By Laura MacInnis and Caren Bohan
CARTAGENA, Colombia (Reuters) - President Barack Obama said on Sunday the Secret Service would fully investigate reports that agents assigned to protect him in Colombia were caught with prostitutes, saying he would be angry if the allegations proved true.
Obama, who spent three days in the South American country attending the Summit of the Americas, said he expected the agents and military personnel in his entourage to behave with "the utmost dignity and probity" while overseas.
"Obviously what's been reported doesn't match up with those standards," he told a news conference in Cartagena, a Caribbean coastal city known for its beachfront and night life.
"If it turns out that some of the allegations that have been made in the press are confirmed, then of course I'll be angry."
The scandal embarrassed the U.S. government and overshadowed the summit hosted by its ally Colombia.
It also marred the previously sparkling reputation of the Secret Service, whose agents guard presidents and their families as well as top government officials and diplomatic missions in Washington.
A senior U.S. congressman said the scandal also raised the possibility that bad behavior has gone unnoticed before and he called on investigators to determine if there had been past transgressions.
PLACES ON LEAVE
The Secret Service put 11 agents on administrative leave and the U.S. military grounded five servicemen as a result of the reported incident that occurred before the president arrived.
A local police source said the Americans brought a number of prostitutes back to their beachfront hotel near where Obama was due to stay, and that at least one member of the security team flashed his badge and demanded that hotel staff allow him to remain with a woman.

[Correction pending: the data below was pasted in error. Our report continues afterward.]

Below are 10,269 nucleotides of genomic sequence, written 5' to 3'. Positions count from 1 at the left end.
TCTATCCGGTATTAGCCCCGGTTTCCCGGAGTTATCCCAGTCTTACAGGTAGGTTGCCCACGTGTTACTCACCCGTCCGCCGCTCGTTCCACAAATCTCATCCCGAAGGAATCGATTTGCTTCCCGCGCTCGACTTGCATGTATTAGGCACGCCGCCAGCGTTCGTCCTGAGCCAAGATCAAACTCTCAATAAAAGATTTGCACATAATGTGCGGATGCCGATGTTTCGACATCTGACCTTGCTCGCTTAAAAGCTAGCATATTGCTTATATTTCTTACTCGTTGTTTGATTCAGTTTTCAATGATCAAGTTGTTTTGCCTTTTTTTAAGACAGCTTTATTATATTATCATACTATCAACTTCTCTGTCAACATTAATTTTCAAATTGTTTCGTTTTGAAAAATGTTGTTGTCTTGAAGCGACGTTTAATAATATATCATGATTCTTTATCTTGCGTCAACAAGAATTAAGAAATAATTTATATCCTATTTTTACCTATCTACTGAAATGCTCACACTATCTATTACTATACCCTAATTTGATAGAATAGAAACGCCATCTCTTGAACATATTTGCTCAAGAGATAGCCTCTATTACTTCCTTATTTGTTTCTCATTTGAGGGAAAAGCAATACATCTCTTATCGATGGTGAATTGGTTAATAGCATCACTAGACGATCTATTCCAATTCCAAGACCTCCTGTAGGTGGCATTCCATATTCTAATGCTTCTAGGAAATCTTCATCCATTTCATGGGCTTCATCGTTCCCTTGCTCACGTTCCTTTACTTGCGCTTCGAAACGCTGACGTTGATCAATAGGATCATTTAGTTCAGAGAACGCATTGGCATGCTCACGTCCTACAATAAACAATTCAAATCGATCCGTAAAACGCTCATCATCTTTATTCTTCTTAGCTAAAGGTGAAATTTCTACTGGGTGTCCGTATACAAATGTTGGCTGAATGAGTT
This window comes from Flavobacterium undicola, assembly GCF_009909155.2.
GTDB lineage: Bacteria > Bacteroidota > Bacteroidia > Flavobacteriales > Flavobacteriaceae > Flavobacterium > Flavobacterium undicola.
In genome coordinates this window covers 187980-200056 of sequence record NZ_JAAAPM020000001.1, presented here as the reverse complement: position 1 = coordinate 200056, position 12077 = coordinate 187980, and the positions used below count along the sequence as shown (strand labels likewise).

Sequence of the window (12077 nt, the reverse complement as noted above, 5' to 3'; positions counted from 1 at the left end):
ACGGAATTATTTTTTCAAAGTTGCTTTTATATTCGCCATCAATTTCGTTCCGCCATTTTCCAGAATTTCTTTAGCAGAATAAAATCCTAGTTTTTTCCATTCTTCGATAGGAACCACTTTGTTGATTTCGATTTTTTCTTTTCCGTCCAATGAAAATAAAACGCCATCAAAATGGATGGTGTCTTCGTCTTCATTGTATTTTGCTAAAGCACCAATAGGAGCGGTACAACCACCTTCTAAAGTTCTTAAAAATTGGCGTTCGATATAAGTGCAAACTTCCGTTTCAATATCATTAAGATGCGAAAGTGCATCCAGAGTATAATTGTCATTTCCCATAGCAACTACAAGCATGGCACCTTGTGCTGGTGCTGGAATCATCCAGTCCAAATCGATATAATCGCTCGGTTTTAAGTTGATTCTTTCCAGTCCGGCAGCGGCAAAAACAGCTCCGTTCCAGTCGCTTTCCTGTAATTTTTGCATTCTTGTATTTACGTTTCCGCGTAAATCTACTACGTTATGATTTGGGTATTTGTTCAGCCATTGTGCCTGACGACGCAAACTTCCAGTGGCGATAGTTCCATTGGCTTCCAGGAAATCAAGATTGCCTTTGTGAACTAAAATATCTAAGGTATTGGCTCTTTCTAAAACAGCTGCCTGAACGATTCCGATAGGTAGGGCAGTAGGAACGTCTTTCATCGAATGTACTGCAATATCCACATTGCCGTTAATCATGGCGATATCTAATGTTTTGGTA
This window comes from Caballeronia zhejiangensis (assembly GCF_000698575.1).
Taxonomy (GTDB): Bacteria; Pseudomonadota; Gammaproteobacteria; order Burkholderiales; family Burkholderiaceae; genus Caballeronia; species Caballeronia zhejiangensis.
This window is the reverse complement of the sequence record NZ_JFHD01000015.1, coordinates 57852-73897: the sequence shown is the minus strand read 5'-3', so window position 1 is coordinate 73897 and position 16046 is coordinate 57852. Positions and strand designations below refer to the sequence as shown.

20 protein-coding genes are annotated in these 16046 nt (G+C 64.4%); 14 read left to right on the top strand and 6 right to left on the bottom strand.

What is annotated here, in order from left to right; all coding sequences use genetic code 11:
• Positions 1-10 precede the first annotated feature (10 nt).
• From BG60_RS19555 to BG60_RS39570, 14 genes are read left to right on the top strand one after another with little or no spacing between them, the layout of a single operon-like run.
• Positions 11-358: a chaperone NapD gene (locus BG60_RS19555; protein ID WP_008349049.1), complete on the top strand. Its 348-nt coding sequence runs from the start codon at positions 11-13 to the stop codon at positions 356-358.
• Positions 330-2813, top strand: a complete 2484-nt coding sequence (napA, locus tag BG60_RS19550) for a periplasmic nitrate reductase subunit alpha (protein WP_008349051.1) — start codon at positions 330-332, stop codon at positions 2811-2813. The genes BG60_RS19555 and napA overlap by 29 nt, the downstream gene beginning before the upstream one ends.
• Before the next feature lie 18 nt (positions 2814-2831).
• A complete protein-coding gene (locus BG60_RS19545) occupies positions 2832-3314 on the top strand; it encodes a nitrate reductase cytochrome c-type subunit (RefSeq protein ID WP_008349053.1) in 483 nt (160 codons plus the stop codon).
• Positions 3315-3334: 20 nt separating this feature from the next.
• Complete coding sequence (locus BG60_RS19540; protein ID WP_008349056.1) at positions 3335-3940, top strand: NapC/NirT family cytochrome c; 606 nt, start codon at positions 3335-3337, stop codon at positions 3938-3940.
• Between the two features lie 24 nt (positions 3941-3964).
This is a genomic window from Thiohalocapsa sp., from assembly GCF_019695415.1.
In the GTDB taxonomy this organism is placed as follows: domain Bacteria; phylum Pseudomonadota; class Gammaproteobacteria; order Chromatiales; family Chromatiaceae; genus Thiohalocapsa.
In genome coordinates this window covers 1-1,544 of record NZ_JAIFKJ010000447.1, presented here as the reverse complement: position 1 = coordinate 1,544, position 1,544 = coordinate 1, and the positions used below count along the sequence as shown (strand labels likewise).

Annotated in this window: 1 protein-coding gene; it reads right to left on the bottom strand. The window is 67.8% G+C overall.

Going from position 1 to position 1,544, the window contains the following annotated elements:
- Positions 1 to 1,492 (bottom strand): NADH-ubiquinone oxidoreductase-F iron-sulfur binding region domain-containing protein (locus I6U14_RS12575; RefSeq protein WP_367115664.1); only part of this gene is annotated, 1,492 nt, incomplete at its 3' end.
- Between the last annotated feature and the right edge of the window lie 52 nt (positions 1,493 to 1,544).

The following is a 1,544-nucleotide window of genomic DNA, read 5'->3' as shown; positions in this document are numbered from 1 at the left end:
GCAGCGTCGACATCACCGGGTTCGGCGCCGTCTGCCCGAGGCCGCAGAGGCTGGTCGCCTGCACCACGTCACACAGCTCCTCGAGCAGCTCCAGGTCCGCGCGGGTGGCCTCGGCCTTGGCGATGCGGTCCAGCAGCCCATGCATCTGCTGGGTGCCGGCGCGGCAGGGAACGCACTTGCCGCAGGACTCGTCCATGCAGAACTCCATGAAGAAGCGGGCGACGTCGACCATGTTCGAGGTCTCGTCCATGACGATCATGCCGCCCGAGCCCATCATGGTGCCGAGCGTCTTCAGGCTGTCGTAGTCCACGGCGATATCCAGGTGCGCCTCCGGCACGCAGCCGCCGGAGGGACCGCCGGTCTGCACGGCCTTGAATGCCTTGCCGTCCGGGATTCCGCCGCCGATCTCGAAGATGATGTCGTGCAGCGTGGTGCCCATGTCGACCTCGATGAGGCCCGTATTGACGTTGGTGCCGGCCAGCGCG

A U.S. source familiar with the situation said it appeared some of the agents had gone to a bar and brought back various friendly women who turned out to be asking for money when they got back to the hotel rooms.
Prostitution is legal in "tolerance zones" in Colombia and is also widely practiced outside those areas without sanction.
Representative Darrell Issa, the Republican chairman of a House of Representatives oversight panel, told CBS' "Face the Nation" program on Sunday that Secret Service agents could be compromised by the type of behavior alleged.
"In this particular case, the president may not have been in danger but that's to beg the whole question of ... what happens if somebody, six months ago, six years ago, became the victim of their own misconduct and is now being blackmailed?" he said.
"It's not about whether the president was in danger this time. It's whether or not you need to make changes so the American people can have confidence" in the agency, Issa said.
Issa, a frequent critic of the Obama administration, said he has not decided whether the House Oversight and Government Reform Committee should hold hearings on the scandal.
But he said the Secret Service should look into the wider implications of what occurred.
"The investigation will not be about the 11 to 20 or more involved, it will be about how did this happen and how often has this happened before," Issa told CBS. "Things like this don't happen once if they didn't happen before."
Obama said he would wait until the Secret Service completed its inquiry to pass final judgment.
"I expect that investigation to be thorough and I expect it to be rigorous," he said.
(Additional reporting by Susan Cornwell and Mark Hosenball; Editing by Anthony Boadle and Bill Trott)